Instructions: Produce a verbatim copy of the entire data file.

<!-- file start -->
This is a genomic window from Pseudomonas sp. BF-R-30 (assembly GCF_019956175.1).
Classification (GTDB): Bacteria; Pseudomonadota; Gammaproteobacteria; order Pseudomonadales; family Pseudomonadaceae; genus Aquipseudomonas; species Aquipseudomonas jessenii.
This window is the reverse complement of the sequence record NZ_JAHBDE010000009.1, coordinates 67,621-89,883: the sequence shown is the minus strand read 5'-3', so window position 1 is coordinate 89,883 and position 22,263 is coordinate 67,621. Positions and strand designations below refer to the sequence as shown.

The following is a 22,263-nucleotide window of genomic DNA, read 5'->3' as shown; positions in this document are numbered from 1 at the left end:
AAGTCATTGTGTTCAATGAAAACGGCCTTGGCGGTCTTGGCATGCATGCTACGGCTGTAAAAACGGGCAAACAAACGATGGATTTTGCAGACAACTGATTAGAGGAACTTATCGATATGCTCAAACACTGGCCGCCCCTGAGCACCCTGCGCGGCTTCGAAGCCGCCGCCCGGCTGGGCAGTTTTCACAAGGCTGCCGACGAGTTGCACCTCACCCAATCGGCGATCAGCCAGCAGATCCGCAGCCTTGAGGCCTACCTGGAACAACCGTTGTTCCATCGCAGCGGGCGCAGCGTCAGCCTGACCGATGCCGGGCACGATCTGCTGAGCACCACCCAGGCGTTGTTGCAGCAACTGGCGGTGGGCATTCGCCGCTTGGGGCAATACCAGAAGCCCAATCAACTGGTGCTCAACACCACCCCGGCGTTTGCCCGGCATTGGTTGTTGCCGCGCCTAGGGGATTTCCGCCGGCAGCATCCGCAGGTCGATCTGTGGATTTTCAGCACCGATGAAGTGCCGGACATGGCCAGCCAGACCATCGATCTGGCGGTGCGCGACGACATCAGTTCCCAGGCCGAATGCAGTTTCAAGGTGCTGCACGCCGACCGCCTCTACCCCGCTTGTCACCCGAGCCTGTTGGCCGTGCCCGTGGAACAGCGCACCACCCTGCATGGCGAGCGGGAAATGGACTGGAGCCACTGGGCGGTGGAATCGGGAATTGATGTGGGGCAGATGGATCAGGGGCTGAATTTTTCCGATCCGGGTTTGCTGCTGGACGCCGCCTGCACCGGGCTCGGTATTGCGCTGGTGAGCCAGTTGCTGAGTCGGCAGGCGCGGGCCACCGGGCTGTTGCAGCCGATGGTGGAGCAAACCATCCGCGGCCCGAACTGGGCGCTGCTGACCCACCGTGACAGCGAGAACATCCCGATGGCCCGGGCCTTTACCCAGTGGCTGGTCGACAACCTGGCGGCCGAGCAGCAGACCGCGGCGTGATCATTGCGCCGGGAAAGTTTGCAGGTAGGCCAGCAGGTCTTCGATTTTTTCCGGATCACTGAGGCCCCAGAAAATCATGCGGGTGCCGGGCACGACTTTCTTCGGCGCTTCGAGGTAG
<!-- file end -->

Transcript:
This is a genomic window from Pseudomonas sp. BF-R-30 (assembly GCF_019956175.1).
Classification (GTDB): Bacteria; Pseudomonadota; Gammaproteobacteria; order Pseudomonadales; family Pseudomonadaceae; genus Aquipseudomonas; species Aquipseudomonas jessenii.
This window is the reverse complement of the sequence record NZ_JAHBDE010000009.1, coordinates 67,621-89,883: the sequence shown is the minus strand read 5'-3', so window position 1 is coordinate 89,883 and position 22,263 is coordinate 67,621. Positions and strand designations below refer to the sequence as shown.

The following is a 22,263-nucleotide window of genomic DNA, read 5'->3' as shown; positions in this document are numbered from 1 at the left end:
AAGTCATTGTGTTCAATGAAAACGGCCTTGGCGGTCTTGGCATGCATGCTACGGCTGTAAAAACGGGCAAACAAACGATGGATTTTGCAGACAACTGATTAGAGGAACTTATCGATATGCTCAAACACTGGCCGCCCCTGAGCACCCTGCGCGGCTTCGAAGCCGCCGCCCGGCTGGGCAGTTTTCACAAGGCTGCCGACGAGTTGCACCTCACCCAATCGGCGATCAGCCAGCAGATCCGCAGCCTTGAGGCCTACCTGGAACAACCGTTGTTCCATCGCAGCGGGCGCAGCGTCAGCCTGACCGATGCCGGGCACGATCTGCTGAGCACCACCCAGGCGTTGTTGCAGCAACTGGCGGTGGGCATTCGCCGCTTGGGGCAATACCAGAAGCCCAATCAACTGGTGCTCAACACCACCCCGGCGTTTGCCCGGCATTGGTTGTTGCCGCGCCTAGGGGATTTCCGCCGGCAGCATCCGCAGGTCGATCTGTGGATTTTCAGCACCGATGAAGTGCCGGACATGGCCAGCCAGACCATCGATCTGGCGGTGCGCGACGACATCAGTTCCCAGGCCGAATGCAGTTTCAAGGTGCTGCACGCCGACCGCCTCTACCCCGCTTGTCACCCGAGCCTGTTGGCCGTGCCCGTGGAACAGCGCACCACCCTGCATGGCGAGCGGGAAATGGACTGGAGCCACTGGGCGGTGGAATCGGGAATTGATGTGGGGCAGATGGATCAGGGGCTGAATTTTTCCGATCCGGGTTTGCTGCTGGACGCCGCCTGCACCGGGCTCGGTATTGCGCTGGTGAGCCAGTTGCTGAGTCGGCAGGCGCGGGCCACCGGGCTGTTGCAGCCGATGGTGGAGCAAACCATCCGCGGCCCGAACTGGGCGCTGCTGACCCACCGTGACAGCGAGAACATCCCGATGGCCCGGGCCTTTACCCAGTGGCTGGTCGACAACCTGGCGGCCGAGCAGCAGACCGCGGCGTGATCATTGCGCCGGGAAAGTTTGCAGGTAGGCCAGCAGGTCTTCGATTTTTTCCGGATCACTGAGGCCCCAGAAAATCATGCGGGTGCCGGGCACGACTTTCTTCGGCGCTTCGAGGTAG